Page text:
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YouTube is once again at the center of a political and cultural firestorm, as video of a University of Florida student being tasered at a Senator John Kerry speaking event is the must-see video of the moment.
The story so far is that 21-year-old Andrew Meyer came up to an audience mike to ask Sen. Kerry a series of questions about impeaching President Bush and whether or not they were both members of the Skull and Bones society at Yale. After he had been carrying on for a few minutes, the University of Florida Police forcefully grab Meyer to remove him from the room. There’s a scuffle and Meyer is brought to the ground, shouting, “Don’t tase me, bro!” Screams of pain follow. You can read a detailed account of the story over at the Associated Press.
Since this isn’t a political blog, let’s set aside the bigger issues of free speech and police brutality. What interests us is how standard this method of newsgathering has become, and also the way this video technology can cut both ways.
This isn’t the first time a university cop tasering a student has been caught on video and posted online; the UCLA student incident back in 2006 achieved similar notoriety. Sadly, seeing shaky camera footage of a tasering is not new. But at least such events aren’t sequestered out of the public eye.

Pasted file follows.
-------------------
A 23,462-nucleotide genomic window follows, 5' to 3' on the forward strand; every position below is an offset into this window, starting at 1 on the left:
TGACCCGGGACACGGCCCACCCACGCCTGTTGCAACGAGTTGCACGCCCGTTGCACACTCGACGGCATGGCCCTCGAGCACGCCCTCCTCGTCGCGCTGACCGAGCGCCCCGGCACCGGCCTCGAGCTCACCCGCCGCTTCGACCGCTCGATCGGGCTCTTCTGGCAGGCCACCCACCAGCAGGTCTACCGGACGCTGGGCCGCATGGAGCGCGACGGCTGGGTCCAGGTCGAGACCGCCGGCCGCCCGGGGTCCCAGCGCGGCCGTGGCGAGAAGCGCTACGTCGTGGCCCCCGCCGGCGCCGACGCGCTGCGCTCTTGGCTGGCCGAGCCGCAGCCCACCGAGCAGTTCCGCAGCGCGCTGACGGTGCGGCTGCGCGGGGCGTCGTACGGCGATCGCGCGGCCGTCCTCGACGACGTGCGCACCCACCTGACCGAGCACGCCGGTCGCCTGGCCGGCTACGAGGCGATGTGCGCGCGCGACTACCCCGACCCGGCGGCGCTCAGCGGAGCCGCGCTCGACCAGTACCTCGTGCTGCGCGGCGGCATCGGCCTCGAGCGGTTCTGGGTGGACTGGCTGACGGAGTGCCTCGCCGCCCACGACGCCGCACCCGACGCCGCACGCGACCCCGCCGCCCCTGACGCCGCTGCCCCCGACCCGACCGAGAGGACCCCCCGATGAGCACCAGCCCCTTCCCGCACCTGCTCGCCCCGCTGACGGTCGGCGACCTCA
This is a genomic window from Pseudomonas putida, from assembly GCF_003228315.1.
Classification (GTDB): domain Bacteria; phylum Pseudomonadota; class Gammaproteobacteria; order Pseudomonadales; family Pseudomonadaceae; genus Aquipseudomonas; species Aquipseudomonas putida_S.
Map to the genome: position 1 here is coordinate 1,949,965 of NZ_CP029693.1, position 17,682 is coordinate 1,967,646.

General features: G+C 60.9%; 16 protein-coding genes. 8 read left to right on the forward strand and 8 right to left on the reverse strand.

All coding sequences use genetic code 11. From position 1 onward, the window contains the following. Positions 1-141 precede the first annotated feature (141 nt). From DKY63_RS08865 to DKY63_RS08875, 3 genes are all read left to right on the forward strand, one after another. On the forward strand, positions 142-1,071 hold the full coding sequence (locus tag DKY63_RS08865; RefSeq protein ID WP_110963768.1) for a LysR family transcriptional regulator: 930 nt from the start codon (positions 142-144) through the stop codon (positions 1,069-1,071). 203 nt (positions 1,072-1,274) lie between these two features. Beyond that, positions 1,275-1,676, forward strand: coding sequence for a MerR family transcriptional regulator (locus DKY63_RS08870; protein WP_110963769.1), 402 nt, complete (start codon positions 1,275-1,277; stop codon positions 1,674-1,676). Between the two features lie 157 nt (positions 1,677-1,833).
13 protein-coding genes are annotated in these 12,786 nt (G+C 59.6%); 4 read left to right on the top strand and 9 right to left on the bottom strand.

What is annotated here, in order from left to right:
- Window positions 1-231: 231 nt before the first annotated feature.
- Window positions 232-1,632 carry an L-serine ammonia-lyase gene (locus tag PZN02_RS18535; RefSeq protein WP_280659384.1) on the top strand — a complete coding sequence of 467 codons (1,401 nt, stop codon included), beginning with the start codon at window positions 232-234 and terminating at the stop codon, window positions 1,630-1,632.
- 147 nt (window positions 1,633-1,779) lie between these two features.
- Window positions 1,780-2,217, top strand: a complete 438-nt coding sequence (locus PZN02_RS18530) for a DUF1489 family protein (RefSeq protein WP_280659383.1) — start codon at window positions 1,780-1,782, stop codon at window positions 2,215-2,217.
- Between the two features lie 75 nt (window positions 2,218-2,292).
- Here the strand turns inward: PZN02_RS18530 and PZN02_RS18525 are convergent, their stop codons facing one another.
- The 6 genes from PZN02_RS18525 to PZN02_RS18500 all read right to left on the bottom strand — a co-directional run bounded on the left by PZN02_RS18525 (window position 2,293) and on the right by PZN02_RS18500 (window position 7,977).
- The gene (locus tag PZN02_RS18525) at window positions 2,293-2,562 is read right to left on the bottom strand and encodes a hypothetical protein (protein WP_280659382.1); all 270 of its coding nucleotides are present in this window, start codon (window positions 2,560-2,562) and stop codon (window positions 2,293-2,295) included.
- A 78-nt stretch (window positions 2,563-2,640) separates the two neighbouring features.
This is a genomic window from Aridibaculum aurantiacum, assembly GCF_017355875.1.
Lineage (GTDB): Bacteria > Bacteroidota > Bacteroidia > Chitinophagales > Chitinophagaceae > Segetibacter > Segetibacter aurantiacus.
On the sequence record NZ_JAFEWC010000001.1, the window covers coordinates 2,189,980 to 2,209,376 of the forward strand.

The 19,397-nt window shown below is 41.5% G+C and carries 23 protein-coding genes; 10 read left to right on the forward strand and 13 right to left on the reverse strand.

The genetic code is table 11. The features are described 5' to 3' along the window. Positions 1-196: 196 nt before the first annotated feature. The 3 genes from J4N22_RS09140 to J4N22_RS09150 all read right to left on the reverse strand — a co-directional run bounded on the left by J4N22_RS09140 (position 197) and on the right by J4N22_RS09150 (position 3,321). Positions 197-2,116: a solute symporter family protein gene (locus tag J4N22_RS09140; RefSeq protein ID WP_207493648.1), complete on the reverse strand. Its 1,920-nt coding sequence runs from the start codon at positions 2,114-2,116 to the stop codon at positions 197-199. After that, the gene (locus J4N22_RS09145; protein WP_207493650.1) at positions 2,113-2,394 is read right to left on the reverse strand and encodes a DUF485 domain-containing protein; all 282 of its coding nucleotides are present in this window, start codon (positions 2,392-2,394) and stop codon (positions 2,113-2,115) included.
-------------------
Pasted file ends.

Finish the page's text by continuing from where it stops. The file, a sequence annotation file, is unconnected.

And even the aspect of putting it on YouTube has become par for the course. Of course it’s there. What else would you do with it? Put it in a manila envelope and send it to your local paper? This isn’t the fifties. Or even the nineties.
What’s also not surprising is that Andrew Meyer has his own homepage. Beneath the bold headline organizing a protest march at the university, there is a link to the incident’s Facebook page, where people are called on to participate in the “Don’t Tase Me, Bro! March Against Police Brutality.” It’s not hard to imagine “Don’t tase me, bro!” becoming the next “I Can Has Cheezburger?”-like meme and carrying on a life of its own independent of Meyer.
He’s part of a generation that grew up encouraged to document everything about themselves and share it with the world. Once a part of the online cultural machine, he’s now an object of it. His prior life online is now investigated and passed around. The Associated Press reports:
Meyer has his own Web site and it contains several “comedy” videos that he appears in. In one, he stands in a street with a sign that says “Harry Dies” after the latest Harry Potter book was released. In another, he acts like a drunk while trying to pick up a woman in a bar.
I couldn’t find the Harry Potter vid on the site, and the video of the drunk I saw didn’t have any credits, so I can’t confirm this (but Meyer is hawking a “pimp lamp” on the site.) Does the fact that Meyer likes acting in skits make him a bad person, or excuse the brutality he suffered? Of course not. But now what he shared prior to the incident is included as part of the reported story. There is less mystery around Andrew Meyer. With so many concrete details so available, he can’t portray himself as just “anyone.”
Of course, Sen. Kerry doesn’t come off without his own YouTube scar. If you watch the video, you can hear him, still up on stage, half-heartedly imploring the security team to let Meyer ask his question. Not very commanding for a would-be commander-in-chief.